February is American Heart Month, and while awareness is important for people of all ages and ethnicities, certain groups—like Latinos—are at a higher risk for heart-related diseases.
Close the Gap, an awareness campaign created specifically to bring attention to heart health disparities, indicates heart diseases are a leading cause of death for Hispanics in the U.S..
Among Mexican American adults alone, for example, 34.4 percent of women and 31.6 percent of men suffer from cardiovascular disease.
According to a study published in The Journal of the American Medical Association, Latinos born in the United States have an even larger risk for cardiovascular disease when compared to those born outside of the country. This might be related to the adoption of what is considered an American lifestyle, with higher levels of stress, processed diets and lack of activity.
Other Latino heart health statistics, according to the most recent data from the American Heart Association (AHA) and the American Stroke Association (ASA) include:
- Among Mexican Americans age 20 and older, approximately 4 percent of men and women have angina, chronic chest pain caused by a lack of blood flow to the heart.
- Mexican Americans have a higher incidence of ischemic stroke at younger ages.
- Mexican Americans have a higher incidence of hemorrhage and subarachnoid hemorrhage than non-Hispanic whites.
- Puerto Rican Americans have the highest hypertension-related death rate among all Hispanic subpopulations.
- Tobacco use, which increases the risk for heart disease, was found in 15.2 percent of Latino males and 9 percent of Latinas aged 18 and older.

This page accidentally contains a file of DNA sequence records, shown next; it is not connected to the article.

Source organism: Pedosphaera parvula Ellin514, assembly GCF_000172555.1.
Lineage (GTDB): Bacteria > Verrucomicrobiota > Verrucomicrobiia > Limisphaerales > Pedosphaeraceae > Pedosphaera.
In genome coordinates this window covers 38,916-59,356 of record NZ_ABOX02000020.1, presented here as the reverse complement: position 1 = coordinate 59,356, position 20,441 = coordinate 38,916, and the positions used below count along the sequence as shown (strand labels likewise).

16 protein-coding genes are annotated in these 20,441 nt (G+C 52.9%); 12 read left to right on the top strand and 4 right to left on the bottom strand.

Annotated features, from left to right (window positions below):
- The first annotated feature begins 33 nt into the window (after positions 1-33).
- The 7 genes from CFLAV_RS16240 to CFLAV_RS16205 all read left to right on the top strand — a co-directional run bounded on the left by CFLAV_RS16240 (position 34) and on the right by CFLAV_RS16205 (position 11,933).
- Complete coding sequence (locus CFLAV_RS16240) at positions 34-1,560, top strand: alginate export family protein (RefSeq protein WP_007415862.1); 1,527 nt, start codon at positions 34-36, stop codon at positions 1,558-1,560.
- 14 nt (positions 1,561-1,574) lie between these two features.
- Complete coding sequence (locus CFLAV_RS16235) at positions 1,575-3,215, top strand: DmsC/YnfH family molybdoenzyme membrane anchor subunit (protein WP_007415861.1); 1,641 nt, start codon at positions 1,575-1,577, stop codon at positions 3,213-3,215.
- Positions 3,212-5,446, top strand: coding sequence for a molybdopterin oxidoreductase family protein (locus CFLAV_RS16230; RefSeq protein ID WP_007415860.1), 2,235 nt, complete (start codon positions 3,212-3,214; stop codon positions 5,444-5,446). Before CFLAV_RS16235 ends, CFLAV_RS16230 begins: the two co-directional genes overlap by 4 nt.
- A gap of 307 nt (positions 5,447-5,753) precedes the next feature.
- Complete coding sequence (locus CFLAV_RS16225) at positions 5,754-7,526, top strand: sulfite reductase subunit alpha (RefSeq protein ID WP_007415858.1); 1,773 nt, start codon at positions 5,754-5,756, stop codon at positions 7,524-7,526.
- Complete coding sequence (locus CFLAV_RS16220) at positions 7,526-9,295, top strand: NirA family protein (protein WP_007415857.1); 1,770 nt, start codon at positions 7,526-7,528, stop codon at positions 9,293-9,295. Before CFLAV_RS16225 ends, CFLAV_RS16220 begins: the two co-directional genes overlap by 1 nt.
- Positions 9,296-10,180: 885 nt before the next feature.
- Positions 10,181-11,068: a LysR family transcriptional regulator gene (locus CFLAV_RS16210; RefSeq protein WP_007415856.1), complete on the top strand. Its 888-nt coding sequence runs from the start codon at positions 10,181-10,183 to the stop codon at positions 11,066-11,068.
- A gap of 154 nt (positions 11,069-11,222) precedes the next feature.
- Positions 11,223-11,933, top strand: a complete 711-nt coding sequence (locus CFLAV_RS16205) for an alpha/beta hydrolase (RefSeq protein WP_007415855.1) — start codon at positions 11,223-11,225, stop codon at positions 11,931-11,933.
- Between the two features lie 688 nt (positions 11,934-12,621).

- In 2010, only 14.4 percent of Latinos in the United States, aged 18 and older, met the Federal Physical Activity Guidelines.
- Among Mexican Americans aged 20 and over, 77.5 percent of men and 75.1 percent of women are overweight or obese.
Martha L. Daviglus, M.D., Ph.D., a cardiovascular epidemiologist at Northwestern University and University of Illinois and an American Heart Association volunteer, told the AHA in a statement, language barriers, lack of transportation and lack of health insurance make prevention and early detection of heart disease in Latinos difficult.
“Hispanics are more likely to delay care, drop out of treatment when symptoms disappear and avoid visits to the doctor,” Daviglus explained.
Other factors which influence Latino heart health have to do with American cultural and environmental food influences, as Latinos are often drawn to fast foods such as sour cream and refried beans, or take the easy route of picking up hamburgers because both parents are working fulltime jobs.
“Any family with two working parents may find that $5 can get several hamburgers, but fruits and veggies are more expensive and take more time to prepare,” she said. “It’s an issue of time and money.”
Despite the hurdles, according to Daviglus, Latinos can reduce their risks for heart diseases by maintaining a healthy weight, keeping up with a diet full of fruits and vegetables, avoiding excess salt, and getting plenty of exercise.
For Latinos working multiple jobs or living in unsafe neighborhoods where exercise outdoors is an issue, Daviglus recommends walking at work, looking for a safe park or an indoor track. However it gets done, Latinos should attempt to get 30 minutes of daily physical activity.
Regardless of ethnicity, heart disease is a serious concern for all individuals, and is the number one killer of both men and women in the United States, claiming the lives of approximately one million people every year.
According to The Heart Foundation, women account for slightly more than half of all heart disease deaths, and worldwide, more than eight million women die from cardiovascular disease. Women also have a higher mortality rate post heart attack at 42 percent compared to men at 24 percent.
Originally published on VOXXI as Heart disease: Leading cause of death for Latinos in the U.S.
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